Gigantic footbridge for the disabled is dubbed ‘Donkey Kong obstacle’ as row breaks out over its fitness for purpose
A new footbridge for the disabled has become the talk of the town after being dubbed an ‘architectural monster’ and likened to a ‘waterpark slide’.
Opened on the 29th April, the gigantic 126-metre-long yellow-green labyrinthine structure over the busy A1 motorway in Wola Krzysztoporska, is made up of six zig-zagging ramps with sharp 180 degree bends.
Originally intended to replace an old walkway with stairs to make it easier for disabled people to use, the bridge has now becoming a point of controversy, with opinions divided on whether it’s fit for purpose.
Local news portal Piotrków Trybunalski Nasze Miasto was quick to slam the structure calling it “an obstacle course for the disabled, at the least a kind of fitness path”, whilst Moto.pl christened it an “architectural monster which in shape and colour resembles a waterpark slide”, still another likened it to the obstacles in the computer game Donkey Kong.
A local mum calling into Radio Łódź to talk about her daughter’s experiences of being in a wheelchair complained that the design was impractical and that it would be very difficult for people in wheelchairs to independently make the crossing using their own strength, or even the able bodied helping to push those on a 30kg wheelchair due to the length of the walkway.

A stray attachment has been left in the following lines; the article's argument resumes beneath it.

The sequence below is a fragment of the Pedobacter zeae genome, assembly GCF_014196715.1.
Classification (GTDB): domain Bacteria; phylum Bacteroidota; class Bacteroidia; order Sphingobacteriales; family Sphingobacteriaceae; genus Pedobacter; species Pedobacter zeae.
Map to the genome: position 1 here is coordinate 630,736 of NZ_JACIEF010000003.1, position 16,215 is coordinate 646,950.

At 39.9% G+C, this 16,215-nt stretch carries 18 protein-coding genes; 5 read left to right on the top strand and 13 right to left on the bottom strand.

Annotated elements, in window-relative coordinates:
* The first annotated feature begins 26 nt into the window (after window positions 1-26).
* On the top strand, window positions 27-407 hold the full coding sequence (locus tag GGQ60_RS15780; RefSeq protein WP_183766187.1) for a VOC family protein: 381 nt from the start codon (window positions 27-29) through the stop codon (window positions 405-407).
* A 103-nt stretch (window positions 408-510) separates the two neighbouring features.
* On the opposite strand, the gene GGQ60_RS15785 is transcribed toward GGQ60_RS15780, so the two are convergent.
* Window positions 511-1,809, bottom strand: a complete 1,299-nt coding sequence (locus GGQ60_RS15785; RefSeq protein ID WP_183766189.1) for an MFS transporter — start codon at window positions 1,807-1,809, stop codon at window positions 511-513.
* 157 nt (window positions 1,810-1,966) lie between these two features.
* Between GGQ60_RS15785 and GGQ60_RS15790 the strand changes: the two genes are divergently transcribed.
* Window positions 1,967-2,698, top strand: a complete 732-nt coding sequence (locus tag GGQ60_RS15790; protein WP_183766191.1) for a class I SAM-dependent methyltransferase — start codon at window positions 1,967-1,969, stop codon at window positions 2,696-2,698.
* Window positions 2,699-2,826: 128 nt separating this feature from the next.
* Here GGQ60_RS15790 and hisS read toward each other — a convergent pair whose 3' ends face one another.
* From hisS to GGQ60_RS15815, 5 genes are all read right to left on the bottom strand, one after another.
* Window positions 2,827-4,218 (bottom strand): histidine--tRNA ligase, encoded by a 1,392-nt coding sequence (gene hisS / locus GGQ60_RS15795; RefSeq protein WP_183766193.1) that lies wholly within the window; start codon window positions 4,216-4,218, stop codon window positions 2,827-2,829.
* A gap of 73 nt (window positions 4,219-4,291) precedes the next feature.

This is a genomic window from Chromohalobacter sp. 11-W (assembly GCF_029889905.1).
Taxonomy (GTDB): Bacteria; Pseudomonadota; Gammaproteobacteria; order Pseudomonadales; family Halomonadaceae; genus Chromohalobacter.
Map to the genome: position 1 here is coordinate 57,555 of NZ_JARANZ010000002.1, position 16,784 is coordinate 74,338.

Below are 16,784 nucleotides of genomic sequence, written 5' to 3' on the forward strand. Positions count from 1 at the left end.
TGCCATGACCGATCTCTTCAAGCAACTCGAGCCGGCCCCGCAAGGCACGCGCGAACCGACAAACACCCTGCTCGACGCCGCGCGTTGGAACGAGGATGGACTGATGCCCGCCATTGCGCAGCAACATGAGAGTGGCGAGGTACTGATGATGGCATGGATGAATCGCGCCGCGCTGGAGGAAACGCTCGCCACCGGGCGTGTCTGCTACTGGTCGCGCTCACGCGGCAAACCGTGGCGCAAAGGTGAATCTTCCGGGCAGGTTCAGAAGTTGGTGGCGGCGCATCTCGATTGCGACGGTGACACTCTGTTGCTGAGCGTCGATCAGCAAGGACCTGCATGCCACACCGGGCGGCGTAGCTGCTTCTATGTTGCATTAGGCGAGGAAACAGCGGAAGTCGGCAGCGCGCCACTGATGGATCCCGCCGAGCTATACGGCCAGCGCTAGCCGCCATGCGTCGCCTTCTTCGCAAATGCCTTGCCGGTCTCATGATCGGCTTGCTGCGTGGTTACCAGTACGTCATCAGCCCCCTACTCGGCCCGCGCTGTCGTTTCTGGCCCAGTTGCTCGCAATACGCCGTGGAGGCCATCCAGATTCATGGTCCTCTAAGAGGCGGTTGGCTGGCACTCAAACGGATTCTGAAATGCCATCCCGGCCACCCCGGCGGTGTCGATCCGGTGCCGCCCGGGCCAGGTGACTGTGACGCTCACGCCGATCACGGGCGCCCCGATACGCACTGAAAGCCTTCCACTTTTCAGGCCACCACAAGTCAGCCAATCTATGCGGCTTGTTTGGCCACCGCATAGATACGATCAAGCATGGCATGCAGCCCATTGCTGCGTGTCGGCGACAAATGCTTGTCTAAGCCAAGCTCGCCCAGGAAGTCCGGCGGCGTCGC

Defending the bridge, Maciej Zalewski from the General Directorate for National Roads and Highways in Łódż said: “The walkway satisfies all hitherto required norms and is fully adapted to the needs of disabled people.
The approach to the crossing cannot be steep, which is what results in its length.”
He added: “The walkway is intended for all users, both full bodied and those with mobility problems, even for those who move by wheelchair alone, but the ramps are useful for those who want to transport a bike over the road as well as mothers with children in a pram.”
Andrzej Niewieczerzał, president of the Crossing Borders Foundation which supports the needs of the disabled and users of electric wheelchairs told Radio Łódź: “In my opinion it is a much better solution than a lift, which is usually quite isolated and wheelchair users often have to arrange with an operator before they can use it and wait a few hours.
“Looking at the photos of the walkway the angle of the slope seems adequate, however the ramps seem too long and there should be more resting points.
“If somebody has less strength in their hands, they won’t be able to stay upright and on the upward and downwards sections and they might run out of strength to pull on the brakes.”
Meanwhile, internet user Sławek, said: “To all those who despise the design, I propose you get on a wheelchair and try to get up those steps.
“I think that’s why they have a serpentine for the disabled. Before you make fun of something, think and thank your luck that you don’t have to use a wheelchair to get around.”